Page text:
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Bone tissue engineering (BTE) is a promising alternative approach to the repair of damaged bone tissue. This study aims to fabricate and characterize scaffolds composed of chitosan (CS), hyaluronic acid (HA), hydroxyapatite (HAp), and a combination of graphite (Gr), graphene oxide (GO), and multi-walled carbon nanotubes (MWCNT) for BTE applications. The Gr and MWCNT were functionalized by acid oxidation, while the GO was synthesized using the improved Hummers' method. The scaffolds were prepared by lyophilization, and the physical, chemical, and biological properties were evaluated. Scanning electron microscopy (SEM), energy-dispersive x-ray spectroscopy (EDS), Fourier transform infrared (FTIR) spectroscopy, mechanical testing, water contact angle, degradation, and biocompatibility assays were used to characterize the scaffolds. The degradation rate was determined using the liquid displacement method. Pores of different sizes were present on the surface of and throughout the scaffold. According to the FTIR results, the scaffolds contained functional groups that promote cell differentiation and proliferation. These scaffolds have compressive strength, Young's modulus, and toughness similar to cancellous bone, with reasonable porosity and controllable degradation rates. Biocompatibility testing confirmed that the scaffolds support cell proliferation and differentiation.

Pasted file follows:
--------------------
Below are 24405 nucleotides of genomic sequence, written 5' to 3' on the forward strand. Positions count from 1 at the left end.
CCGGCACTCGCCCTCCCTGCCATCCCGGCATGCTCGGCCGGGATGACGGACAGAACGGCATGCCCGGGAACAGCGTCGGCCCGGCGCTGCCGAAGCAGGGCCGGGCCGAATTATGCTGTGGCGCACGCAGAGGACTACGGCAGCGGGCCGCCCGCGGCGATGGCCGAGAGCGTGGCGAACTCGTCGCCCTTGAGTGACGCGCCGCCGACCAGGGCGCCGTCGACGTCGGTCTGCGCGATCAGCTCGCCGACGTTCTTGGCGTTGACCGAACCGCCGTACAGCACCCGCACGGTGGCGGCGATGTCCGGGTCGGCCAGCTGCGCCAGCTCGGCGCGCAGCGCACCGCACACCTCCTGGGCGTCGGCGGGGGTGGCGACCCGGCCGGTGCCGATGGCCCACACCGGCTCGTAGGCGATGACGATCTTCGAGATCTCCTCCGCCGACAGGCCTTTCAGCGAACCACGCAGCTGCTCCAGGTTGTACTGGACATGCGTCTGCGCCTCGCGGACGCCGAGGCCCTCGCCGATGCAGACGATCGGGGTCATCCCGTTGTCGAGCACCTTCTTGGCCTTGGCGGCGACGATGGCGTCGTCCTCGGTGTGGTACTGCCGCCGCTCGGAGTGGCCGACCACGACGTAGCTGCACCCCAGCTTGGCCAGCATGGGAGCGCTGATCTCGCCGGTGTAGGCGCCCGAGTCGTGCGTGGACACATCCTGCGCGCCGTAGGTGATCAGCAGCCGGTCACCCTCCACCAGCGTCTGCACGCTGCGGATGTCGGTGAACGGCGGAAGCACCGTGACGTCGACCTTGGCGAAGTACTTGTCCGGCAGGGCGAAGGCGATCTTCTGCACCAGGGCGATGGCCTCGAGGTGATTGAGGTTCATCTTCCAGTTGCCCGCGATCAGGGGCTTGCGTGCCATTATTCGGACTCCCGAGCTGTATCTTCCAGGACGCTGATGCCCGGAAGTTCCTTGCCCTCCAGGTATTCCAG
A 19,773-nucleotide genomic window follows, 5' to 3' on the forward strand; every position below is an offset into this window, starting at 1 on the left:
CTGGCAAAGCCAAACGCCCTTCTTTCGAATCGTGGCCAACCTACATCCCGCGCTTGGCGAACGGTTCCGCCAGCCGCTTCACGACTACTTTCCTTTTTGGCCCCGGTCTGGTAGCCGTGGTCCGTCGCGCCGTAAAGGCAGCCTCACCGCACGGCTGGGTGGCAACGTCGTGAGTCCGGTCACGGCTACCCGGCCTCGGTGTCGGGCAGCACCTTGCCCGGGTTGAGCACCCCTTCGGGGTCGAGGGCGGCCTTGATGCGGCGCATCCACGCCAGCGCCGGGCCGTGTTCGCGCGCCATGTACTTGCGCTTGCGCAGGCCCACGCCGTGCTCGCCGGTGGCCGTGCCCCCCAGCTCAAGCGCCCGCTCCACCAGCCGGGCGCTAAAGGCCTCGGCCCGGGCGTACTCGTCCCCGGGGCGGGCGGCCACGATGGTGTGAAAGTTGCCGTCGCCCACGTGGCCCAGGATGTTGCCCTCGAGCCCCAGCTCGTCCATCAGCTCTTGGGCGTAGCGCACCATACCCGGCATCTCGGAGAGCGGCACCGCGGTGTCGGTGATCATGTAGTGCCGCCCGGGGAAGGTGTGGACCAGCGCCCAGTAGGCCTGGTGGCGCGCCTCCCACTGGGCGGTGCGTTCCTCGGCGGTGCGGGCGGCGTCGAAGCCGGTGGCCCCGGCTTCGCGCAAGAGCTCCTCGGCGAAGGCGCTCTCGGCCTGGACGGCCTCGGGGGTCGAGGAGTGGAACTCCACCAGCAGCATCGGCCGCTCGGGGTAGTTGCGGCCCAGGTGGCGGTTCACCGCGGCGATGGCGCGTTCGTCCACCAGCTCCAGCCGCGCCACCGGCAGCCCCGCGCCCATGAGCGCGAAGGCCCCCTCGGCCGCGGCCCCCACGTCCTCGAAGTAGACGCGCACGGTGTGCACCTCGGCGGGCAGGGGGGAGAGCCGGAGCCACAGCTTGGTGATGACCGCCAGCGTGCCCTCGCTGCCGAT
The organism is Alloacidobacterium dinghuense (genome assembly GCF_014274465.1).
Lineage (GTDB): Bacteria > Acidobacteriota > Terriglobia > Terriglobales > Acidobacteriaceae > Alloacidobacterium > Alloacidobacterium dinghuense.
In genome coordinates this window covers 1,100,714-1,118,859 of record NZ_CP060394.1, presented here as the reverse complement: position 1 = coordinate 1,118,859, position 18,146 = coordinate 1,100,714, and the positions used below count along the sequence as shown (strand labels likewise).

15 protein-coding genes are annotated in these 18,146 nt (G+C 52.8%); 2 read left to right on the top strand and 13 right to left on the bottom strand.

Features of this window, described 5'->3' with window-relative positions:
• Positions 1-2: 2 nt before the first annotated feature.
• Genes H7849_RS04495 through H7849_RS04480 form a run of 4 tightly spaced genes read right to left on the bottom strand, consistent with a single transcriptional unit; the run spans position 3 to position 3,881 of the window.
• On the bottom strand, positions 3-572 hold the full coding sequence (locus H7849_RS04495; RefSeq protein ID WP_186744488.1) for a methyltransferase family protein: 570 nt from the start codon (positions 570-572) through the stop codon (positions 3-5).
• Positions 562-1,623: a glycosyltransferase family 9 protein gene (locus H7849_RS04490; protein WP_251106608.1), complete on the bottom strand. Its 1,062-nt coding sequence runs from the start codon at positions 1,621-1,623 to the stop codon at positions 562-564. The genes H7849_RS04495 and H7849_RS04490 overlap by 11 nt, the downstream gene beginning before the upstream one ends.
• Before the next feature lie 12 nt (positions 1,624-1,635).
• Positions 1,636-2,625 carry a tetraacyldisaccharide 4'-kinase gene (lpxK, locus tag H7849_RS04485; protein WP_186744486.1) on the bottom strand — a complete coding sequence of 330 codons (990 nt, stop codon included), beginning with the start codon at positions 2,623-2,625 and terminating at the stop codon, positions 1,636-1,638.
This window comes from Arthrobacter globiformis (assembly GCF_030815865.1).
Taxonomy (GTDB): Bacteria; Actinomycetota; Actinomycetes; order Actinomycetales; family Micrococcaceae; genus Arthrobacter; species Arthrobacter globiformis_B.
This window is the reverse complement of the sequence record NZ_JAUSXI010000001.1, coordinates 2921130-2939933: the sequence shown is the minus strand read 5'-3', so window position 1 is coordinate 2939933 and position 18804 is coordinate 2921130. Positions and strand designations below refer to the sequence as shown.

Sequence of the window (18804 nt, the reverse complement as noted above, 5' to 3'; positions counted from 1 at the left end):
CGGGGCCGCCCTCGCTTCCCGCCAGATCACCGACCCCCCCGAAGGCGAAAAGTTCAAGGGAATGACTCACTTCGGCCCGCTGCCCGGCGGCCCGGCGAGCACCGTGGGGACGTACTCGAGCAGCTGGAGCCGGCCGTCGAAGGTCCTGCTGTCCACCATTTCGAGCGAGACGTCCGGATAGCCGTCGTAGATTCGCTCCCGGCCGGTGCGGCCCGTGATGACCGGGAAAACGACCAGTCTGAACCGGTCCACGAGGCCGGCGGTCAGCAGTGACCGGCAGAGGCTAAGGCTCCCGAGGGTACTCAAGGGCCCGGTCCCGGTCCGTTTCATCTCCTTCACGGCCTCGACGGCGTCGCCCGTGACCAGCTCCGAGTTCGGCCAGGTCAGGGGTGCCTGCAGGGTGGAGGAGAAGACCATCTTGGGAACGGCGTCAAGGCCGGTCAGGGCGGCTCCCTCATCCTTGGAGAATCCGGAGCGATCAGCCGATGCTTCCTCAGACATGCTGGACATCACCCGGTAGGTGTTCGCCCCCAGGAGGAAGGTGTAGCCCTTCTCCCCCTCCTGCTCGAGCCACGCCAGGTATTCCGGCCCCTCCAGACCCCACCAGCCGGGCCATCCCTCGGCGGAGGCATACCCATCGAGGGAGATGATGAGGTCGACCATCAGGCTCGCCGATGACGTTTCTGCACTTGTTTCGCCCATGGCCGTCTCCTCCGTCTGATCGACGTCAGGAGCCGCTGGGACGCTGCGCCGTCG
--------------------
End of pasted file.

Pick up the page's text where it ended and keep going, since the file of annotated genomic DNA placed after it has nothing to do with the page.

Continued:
Original publication




Journal article


Journal of science: advanced materials and devices

Publication Date